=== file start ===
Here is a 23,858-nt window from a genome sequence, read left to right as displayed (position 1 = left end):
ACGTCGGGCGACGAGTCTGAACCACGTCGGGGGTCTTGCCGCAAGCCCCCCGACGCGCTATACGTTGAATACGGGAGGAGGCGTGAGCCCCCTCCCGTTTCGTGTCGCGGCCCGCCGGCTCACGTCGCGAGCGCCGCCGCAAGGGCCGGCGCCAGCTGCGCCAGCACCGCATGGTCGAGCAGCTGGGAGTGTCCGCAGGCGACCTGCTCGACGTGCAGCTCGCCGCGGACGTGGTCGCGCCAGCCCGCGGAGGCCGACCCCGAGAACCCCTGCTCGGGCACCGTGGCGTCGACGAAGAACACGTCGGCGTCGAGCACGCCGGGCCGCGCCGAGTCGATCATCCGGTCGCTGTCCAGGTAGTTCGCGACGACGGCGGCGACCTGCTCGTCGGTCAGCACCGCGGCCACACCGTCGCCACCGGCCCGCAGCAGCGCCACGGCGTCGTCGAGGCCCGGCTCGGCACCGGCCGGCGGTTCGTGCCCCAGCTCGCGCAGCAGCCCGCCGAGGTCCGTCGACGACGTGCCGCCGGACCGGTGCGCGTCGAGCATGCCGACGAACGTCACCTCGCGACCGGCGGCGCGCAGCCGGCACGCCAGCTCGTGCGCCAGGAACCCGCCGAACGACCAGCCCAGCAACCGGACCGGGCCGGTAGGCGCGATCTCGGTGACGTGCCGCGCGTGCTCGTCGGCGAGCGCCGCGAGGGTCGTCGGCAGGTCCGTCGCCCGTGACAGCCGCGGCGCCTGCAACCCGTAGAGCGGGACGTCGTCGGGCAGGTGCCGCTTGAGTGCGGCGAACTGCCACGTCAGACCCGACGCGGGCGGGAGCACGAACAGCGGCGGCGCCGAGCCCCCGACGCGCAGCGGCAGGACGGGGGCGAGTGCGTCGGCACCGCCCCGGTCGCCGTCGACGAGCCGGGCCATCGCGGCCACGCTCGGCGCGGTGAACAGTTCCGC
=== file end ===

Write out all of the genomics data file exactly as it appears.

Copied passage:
Here is a 23,858-nt window from a genome sequence, read left to right as displayed (position 1 = left end):
ACGTCGGGCGACGAGTCTGAACCACGTCGGGGGTCTTGCCGCAAGCCCCCCGACGCGCTATACGTTGAATACGGGAGGAGGCGTGAGCCCCCTCCCGTTTCGTGTCGCGGCCCGCCGGCTCACGTCGCGAGCGCCGCCGCAAGGGCCGGCGCCAGCTGCGCCAGCACCGCATGGTCGAGCAGCTGGGAGTGTCCGCAGGCGACCTGCTCGACGTGCAGCTCGCCGCGGACGTGGTCGCGCCAGCCCGCGGAGGCCGACCCCGAGAACCCCTGCTCGGGCACCGTGGCGTCGACGAAGAACACGTCGGCGTCGAGCACGCCGGGCCGCGCCGAGTCGATCATCCGGTCGCTGTCCAGGTAGTTCGCGACGACGGCGGCGACCTGCTCGTCGGTCAGCACCGCGGCCACACCGTCGCCACCGGCCCGCAGCAGCGCCACGGCGTCGTCGAGGCCCGGCTCGGCACCGGCCGGCGGTTCGTGCCCCAGCTCGCGCAGCAGCCCGCCGAGGTCCGTCGACGACGTGCCGCCGGACCGGTGCGCGTCGAGCATGCCGACGAACGTCACCTCGCGACCGGCGGCGCGCAGCCGGCACGCCAGCTCGTGCGCCAGGAACCCGCCGAACGACCAGCCCAGCAACCGGACCGGGCCGGTAGGCGCGATCTCGGTGACGTGCCGCGCGTGCTCGTCGGCGAGCGCCGCGAGGGTCGTCGGCAGGTCCGTCGCCCGTGACAGCCGCGGCGCCTGCAACCCGTAGAGCGGGACGTCGTCGGGCAGGTGCCGCTTGAGTGCGGCGAACTGCCACGTCAGACCCGACGCGGGCGGGAGCACGAACAGCGGCGGCGCCGAGCCCCCGACGCGCAGCGGCAGGACGGGGGCGAGTGCGTCGGCACCGCCCCGGTCGCCGTCGACGAGCCGGGCCATCGCGGCCACGCTCGGCGCGGTGAACAGTTCCGC